Ford Announces Production Cuts, Sees Expensive Gas Long-Term

By Chris Haak


Yesterday, Ford made the business news wires for the types of reasons that companies dread – they had to announce bad news. The news was that they expected to basically break even during 2009, while they had originally expected to begin turning a profit that year. The cause, of course, is twofold: the difficult auto market, combined with Ford’s currently truck- and large vehicle-heavy lineup.

Although this is clearly not good news for Ford, it also could be a lot worse. The news would be much worse if Ford had said that they expected to lose money in 2009, instead of basically breaking even. Or worse still, Ford could have said that they were announcing multiple expensive incentive programs to keep the factories humming, in spite of losing money on every vehicle they produce. Instead, the company, under the leadership of CEO Alan Mulally, appears to be under no delusions about its likelihood of sales success without a better selection of small, efficient cars, so is trimming production to appropriate levels.

Overall, Ford is cutting production by 15% for the second quarter 2008 compared to last year, a 15-20% reduction in the third quarter, and approximately an 8% reduction in the fourth quarter. The production cuts will also mean job cuts, although the company did not have immediate specifics of how many jobs would be cut, and from where.

According to Mr. Mulally, the “tipping point” (there is by Malcolm Gladwell, by the way, with the same name) in the market – where consumers really started to abandon the SUV and pickup markets, came when gas prices reached $3.50 per gallon. According to Automotive News, the market share of SUVs fell from 5.2% in April to 4.4% through the first half of May, and down from 8.4% in 2007. Pickups saw their market share fall from 11% in April to 9% in May (and down from 14.1% in 2007). So basically, as a share of all new vehicles, SUVs have lost almost half of their sales since 2007 (from 8.4% to 4.4%) while pickups have lost almost a quarter of their market share.

There’s more decent news for Ford as well. Although truck and SUV production will be curtailed significantly during the remainder of 2008, many of the company’s car and crossover models, including the Focus, Fusion, Edge, Escape, Milan, Mariner, MKZ, and MKX, will see their production increase compared to 2007’s levels.

Many folks wondered where the tipping point would be that would finally make consumers throw up their hands and give up on gas guzzling V8s as personal use trucks. Ford believes the answer to that question is $3.50, but I believe that each person has a different breaking point, while some – who can afford the extra expense or can’t live without cubic inches – may not have any tipping point that changes their behavior, or at least a price so stratospherically high (as in $10+ per gallon) that they will continue to buy pickups and SUVs instead of cars and crossovers.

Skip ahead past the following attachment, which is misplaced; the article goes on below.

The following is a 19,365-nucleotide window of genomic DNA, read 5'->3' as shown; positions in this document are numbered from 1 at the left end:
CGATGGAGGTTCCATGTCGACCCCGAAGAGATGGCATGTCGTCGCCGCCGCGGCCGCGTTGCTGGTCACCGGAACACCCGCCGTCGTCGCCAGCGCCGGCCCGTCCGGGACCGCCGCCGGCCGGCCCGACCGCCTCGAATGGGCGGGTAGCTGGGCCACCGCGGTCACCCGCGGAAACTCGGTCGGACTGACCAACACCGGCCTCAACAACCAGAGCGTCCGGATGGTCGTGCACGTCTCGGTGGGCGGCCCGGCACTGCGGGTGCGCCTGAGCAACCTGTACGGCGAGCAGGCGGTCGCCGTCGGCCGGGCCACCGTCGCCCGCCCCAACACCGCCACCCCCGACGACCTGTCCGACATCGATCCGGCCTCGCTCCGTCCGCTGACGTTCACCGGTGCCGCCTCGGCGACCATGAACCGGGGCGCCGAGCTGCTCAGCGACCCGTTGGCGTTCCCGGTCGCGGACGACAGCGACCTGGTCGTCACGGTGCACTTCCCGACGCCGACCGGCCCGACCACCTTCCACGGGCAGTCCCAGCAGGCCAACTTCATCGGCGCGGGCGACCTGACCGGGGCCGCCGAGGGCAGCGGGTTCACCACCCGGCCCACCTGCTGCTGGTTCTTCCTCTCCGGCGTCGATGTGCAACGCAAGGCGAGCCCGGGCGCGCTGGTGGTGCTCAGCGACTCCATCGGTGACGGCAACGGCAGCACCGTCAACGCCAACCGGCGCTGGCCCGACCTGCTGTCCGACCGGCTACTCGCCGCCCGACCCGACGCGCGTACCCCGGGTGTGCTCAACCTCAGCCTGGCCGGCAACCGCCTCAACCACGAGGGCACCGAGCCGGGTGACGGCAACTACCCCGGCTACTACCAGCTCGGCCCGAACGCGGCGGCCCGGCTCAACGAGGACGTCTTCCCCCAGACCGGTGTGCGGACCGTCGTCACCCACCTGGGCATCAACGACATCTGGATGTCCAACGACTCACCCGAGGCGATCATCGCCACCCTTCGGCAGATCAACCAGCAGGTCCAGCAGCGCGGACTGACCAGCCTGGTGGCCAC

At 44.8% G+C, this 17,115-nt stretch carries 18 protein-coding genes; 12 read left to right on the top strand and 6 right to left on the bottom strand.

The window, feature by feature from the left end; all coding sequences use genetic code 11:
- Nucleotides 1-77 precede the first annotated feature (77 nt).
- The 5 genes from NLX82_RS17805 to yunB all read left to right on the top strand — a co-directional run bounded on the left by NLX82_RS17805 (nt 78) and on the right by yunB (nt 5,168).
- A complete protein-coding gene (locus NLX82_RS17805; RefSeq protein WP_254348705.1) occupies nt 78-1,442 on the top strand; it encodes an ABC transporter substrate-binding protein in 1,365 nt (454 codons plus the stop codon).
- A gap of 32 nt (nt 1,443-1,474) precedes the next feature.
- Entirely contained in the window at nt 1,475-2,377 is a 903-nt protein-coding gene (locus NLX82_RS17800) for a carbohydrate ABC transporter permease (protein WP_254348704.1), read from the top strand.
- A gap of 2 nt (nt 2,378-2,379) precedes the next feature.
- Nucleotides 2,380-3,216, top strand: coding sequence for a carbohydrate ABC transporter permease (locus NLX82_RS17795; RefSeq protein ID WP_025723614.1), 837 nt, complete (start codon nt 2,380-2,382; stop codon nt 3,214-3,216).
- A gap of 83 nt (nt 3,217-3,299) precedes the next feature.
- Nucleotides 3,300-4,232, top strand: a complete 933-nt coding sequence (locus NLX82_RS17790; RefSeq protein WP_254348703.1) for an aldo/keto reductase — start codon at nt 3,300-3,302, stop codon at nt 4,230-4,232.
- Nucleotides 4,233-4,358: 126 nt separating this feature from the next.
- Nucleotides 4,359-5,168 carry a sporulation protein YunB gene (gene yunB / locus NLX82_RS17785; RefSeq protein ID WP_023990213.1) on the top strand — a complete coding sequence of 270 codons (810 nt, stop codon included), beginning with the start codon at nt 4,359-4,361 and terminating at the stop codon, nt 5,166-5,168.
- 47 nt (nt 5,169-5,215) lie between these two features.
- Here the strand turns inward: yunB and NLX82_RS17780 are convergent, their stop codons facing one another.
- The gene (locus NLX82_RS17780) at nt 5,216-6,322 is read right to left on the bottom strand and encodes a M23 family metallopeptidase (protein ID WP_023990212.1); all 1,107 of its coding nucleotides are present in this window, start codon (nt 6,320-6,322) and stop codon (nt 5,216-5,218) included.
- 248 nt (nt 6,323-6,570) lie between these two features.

Although it’s definitely a shame to see Ford having to cut back production plans, I applaud the company for taking the appropriate steps to ensure its future survival and taking a pragmatic approach with regard to fuel prices and the economy. According to Automotive News, Ford’s projected range of gas prices during 2008 and 2009 range from $3.75 to $4.25 per gallon, and staying there for a while. Unfortunately, they’re probably right, unless gas goes past $4.25 per gallon.

The Fiesta can’t come to North America soon enough for Ford.

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Author: Chris Haak

Chris is Techshake's Managing Editor. He has a lifelong love of everything automotive, having grown up as the son of a car dealer. A married father of two sons, Chris is also in the process of indoctrinating them into the world of cars and trucks.

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  1. I think Ford better bring their tooling over from Europe and start making those cars here. That way, we get the same efficient cars Ford sells in the rest of the world, but without the sting of the euro/dollar conversion.

  2. Millions and millions of pickup trucks have been hauling nothing but air in their cargo beds fro years as people used them like cars. Millions and millions of full-size SUVs have been used as transportation for one, maybe two people during the SUV fad. How could Ford not know that this type of stupidity on the part of consumers couldn’t last? How could they not figure that out and prepare a little bit better that what they actually did?

  3. ian g, I agree with you, how could Ford not see that coming? But to be fair, everyone seemed to have thought gasoline was going to stay cheap in the U.S. Toyota with the new Tundra plant, Hyundai/Kia built a new plant in the U.S. for a full-size pickup truck, etc. It’s insane, completely insane.

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